Using information from the 2013 Census, researchers say that smoking is declining at an ever-increasing rate.
A study, published today in the New Zealand Medical Journal, compared smoking prevalence in 2013 with the previous census in 2006. In 2013, around on in seven New Zealand adults (15 years and older) reported they were regular smokers – a 5.6 per cent decrease in prevalence from the previous census.
The researchers found this decline occurred across demographic groups, including Māori and young adults, though Māori continue to have the highest age-standardised smoking prevalence with the highest rates among young Māori women.
University of Otago’s Professor Richard Edwards – a co-author on the paper – told The Dominion Post that he feels the Government’s goal of being smokefree by 2025 is within reach. “But unless there’s a change of tack, particularly in Māori, then it’s not going to happen.”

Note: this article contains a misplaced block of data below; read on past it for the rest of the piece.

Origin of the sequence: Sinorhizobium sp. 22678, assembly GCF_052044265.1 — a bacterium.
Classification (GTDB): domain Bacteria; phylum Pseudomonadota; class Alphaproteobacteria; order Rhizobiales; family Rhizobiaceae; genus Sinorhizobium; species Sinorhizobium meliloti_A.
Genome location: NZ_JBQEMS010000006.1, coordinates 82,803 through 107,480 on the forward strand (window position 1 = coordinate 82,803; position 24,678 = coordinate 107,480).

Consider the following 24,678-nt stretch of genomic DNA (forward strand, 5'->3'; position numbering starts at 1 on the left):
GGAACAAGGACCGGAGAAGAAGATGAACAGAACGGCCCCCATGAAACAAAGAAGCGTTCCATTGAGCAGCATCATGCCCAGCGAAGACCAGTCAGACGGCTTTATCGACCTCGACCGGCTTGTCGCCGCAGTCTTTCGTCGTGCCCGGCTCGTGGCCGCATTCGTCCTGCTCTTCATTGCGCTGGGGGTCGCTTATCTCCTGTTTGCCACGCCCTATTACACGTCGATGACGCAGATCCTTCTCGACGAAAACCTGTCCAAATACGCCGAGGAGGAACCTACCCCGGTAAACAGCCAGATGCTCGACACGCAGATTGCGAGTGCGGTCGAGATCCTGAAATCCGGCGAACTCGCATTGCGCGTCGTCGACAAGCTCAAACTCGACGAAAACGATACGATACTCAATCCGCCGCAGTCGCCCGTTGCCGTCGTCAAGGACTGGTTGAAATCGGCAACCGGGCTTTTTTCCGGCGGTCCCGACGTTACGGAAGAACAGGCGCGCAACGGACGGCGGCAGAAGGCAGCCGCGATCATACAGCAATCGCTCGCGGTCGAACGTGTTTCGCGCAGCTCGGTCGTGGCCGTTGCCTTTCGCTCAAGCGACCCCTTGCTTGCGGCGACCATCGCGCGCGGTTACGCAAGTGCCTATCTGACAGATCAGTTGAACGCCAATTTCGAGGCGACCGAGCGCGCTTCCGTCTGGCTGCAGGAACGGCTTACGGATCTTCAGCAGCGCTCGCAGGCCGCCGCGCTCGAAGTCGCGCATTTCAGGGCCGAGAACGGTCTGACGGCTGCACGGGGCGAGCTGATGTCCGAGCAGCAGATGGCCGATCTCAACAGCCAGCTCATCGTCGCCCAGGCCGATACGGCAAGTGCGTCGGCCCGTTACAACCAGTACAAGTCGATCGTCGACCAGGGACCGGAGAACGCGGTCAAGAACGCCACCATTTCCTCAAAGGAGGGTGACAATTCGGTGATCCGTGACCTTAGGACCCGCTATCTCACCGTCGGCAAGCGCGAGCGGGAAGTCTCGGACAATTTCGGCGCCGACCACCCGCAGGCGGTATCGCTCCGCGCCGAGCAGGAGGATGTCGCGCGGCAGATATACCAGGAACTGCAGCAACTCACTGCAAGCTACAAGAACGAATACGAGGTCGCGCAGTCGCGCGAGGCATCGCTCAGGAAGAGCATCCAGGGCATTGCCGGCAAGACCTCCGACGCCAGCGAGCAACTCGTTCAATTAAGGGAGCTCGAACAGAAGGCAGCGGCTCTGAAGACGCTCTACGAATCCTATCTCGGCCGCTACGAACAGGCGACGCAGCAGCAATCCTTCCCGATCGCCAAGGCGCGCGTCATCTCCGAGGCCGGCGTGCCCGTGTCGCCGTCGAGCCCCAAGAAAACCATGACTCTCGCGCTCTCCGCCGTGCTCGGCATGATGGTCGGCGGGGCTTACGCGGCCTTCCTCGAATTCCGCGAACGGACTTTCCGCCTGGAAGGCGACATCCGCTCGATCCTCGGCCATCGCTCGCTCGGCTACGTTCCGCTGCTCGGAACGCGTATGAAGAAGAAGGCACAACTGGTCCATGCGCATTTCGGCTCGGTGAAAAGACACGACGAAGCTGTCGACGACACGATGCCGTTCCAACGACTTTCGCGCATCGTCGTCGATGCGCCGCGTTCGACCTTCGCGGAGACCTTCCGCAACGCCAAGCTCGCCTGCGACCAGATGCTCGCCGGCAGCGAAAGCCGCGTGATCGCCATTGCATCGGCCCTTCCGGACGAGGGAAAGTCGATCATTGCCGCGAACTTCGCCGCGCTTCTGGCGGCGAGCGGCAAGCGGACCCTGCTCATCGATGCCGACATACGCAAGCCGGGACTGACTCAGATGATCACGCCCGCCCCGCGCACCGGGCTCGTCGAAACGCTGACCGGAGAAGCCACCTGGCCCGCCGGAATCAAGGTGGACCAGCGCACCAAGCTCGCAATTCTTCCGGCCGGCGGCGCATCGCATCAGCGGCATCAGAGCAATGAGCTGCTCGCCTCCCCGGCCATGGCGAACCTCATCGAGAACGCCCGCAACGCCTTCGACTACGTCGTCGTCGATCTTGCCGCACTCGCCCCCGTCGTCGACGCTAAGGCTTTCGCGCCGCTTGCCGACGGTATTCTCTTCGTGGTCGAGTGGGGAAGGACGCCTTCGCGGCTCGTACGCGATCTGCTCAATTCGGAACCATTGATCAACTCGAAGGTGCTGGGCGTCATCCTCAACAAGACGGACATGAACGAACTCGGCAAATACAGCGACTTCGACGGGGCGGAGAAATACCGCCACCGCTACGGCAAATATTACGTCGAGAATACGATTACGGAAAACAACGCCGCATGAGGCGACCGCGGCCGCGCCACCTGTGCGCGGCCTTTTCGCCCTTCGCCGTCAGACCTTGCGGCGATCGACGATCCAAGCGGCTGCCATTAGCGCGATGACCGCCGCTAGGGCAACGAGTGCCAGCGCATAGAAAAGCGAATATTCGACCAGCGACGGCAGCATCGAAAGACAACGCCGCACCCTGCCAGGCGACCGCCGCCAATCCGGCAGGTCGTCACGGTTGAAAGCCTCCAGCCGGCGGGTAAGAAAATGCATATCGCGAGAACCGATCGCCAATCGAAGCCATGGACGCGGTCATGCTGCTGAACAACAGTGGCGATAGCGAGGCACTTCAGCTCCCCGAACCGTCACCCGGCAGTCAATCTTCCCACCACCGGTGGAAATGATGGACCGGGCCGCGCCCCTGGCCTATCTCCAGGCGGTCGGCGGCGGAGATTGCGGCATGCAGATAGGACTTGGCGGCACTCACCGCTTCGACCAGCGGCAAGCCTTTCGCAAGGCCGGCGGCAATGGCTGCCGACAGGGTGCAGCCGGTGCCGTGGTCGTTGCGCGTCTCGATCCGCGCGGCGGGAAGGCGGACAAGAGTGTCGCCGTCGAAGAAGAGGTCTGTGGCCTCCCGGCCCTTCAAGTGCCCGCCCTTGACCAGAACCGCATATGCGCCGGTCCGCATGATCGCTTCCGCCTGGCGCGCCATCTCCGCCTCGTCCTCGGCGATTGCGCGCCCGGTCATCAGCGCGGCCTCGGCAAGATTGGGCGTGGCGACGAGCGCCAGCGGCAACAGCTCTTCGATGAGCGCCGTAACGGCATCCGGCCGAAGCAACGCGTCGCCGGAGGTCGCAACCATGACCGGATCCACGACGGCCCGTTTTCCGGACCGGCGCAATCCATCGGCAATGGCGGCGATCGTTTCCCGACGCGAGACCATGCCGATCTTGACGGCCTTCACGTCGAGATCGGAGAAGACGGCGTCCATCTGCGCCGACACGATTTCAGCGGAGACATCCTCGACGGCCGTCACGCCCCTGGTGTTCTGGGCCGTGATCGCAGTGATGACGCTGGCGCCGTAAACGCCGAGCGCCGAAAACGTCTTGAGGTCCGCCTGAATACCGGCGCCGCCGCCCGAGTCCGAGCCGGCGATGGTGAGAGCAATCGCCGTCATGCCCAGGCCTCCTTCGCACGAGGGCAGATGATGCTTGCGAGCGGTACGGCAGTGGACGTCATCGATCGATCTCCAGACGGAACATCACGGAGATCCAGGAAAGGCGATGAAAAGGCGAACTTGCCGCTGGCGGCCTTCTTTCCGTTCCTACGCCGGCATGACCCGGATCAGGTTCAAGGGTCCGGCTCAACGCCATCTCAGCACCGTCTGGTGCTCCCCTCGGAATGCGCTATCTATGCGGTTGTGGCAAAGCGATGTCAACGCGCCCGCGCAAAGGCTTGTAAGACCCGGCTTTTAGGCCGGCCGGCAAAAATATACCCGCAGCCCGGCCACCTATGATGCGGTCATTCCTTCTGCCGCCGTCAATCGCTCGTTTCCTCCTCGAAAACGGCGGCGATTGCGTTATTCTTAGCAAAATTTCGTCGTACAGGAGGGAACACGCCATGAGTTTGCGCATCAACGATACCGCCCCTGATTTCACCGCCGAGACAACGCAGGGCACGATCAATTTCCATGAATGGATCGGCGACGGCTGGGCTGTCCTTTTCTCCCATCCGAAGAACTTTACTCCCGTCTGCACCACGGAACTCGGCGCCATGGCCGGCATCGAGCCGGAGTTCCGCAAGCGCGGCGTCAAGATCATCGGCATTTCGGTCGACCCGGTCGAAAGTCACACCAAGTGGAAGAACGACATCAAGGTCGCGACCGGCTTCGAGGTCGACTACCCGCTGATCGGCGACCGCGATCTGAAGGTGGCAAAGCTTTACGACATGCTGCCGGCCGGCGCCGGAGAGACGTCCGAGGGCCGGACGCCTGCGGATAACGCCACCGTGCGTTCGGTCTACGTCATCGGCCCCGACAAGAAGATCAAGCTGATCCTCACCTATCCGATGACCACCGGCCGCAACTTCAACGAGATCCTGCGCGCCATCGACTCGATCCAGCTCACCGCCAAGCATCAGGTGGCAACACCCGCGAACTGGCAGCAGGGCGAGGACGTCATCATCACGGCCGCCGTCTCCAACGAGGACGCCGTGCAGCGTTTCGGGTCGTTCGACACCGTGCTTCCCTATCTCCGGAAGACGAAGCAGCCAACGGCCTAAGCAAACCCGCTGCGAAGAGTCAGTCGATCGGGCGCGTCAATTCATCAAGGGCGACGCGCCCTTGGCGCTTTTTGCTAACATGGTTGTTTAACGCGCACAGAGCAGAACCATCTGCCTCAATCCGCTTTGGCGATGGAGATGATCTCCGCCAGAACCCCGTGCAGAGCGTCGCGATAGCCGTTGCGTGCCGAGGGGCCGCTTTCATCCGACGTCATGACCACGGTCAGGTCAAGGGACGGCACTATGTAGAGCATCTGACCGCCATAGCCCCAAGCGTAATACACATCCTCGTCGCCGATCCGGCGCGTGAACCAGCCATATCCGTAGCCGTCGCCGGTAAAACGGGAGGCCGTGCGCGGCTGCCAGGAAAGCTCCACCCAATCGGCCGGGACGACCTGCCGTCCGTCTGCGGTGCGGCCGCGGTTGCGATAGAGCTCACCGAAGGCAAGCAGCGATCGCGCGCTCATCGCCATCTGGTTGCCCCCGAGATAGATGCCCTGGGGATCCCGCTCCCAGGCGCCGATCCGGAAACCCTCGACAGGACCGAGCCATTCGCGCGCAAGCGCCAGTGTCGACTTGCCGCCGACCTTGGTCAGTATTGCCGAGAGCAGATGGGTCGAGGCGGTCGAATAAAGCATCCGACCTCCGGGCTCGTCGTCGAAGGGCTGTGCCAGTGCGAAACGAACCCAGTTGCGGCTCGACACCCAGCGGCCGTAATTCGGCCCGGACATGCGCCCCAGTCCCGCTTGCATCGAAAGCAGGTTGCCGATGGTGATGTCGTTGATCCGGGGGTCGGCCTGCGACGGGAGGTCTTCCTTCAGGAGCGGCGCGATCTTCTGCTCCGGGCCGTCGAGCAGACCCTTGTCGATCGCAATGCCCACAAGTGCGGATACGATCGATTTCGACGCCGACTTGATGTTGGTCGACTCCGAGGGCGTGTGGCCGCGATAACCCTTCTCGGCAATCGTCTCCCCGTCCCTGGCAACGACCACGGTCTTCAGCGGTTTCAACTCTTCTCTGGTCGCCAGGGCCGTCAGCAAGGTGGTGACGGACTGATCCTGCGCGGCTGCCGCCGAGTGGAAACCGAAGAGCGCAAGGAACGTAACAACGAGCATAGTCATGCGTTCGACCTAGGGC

“Whatever way we look at it, we need to do more to help Māori stop,” he said.
Smokefree 2025 aims to reduce smoking to less than 5 per cent of the population.
Read more about the research on scimex.org.
The findings were covered by local media, including:
Newstalk ZB: Kiwis stubbing out smoking at increasing rate
Stuff.co.nz: Smoking rates falling: Will we reach the Smokefree 2025 target?
Healthy Food Guide: Smoking drops in NZ adults – data